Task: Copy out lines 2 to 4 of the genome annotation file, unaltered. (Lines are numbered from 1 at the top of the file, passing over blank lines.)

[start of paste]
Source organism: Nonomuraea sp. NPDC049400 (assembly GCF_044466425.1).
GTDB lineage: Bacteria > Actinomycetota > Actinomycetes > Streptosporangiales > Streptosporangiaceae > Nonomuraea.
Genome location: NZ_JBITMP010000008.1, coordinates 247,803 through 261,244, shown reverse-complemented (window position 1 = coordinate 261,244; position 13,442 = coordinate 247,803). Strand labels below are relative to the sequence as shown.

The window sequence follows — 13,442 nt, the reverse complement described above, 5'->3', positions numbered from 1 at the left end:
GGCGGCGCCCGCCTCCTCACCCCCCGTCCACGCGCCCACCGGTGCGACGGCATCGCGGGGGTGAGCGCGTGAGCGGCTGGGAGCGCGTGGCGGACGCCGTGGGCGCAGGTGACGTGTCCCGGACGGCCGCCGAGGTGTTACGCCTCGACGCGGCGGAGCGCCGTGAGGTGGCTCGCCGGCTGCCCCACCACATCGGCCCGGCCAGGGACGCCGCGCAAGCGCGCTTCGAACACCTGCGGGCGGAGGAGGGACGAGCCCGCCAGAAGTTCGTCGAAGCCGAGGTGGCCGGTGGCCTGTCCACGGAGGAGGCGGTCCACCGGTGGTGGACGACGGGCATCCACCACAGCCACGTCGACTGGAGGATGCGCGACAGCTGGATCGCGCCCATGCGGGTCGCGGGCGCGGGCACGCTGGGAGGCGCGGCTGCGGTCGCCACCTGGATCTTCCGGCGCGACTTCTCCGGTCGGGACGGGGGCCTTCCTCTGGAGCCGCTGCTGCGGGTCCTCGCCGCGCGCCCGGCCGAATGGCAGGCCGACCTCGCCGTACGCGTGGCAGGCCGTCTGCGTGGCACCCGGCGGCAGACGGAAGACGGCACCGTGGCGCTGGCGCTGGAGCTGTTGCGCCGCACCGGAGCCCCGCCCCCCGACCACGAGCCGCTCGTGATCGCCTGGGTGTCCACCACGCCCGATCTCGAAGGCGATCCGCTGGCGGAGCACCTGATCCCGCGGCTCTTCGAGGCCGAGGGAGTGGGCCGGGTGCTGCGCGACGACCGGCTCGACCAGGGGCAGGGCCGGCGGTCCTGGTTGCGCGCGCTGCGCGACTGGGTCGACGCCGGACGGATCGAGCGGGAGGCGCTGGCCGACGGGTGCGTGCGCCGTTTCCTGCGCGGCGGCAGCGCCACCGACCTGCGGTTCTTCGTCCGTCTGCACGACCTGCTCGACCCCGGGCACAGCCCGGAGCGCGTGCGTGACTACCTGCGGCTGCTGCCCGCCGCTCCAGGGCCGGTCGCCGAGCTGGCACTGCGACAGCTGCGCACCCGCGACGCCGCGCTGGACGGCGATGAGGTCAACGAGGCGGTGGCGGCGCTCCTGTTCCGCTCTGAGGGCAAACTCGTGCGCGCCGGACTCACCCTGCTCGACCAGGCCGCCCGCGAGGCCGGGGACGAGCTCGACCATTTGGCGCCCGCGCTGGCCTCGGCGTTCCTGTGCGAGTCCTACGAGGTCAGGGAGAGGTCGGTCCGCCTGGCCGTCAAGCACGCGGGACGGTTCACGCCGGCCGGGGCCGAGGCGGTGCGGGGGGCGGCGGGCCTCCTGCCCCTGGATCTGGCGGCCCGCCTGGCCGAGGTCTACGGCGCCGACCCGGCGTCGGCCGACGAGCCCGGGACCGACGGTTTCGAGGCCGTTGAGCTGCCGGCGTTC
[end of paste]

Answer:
GTDB lineage: Bacteria > Actinomycetota > Actinomycetes > Streptosporangiales > Streptosporangiaceae > Nonomuraea.
Genome location: NZ_JBITMP010000008.1, coordinates 247,803 through 261,244, shown reverse-complemented (window position 1 = coordinate 261,244; position 13,442 = coordinate 247,803). Strand labels below are relative to the sequence as shown.

The window sequence follows — 13,442 nt, the reverse complement described above, 5'->3', positions numbered from 1 at the left end: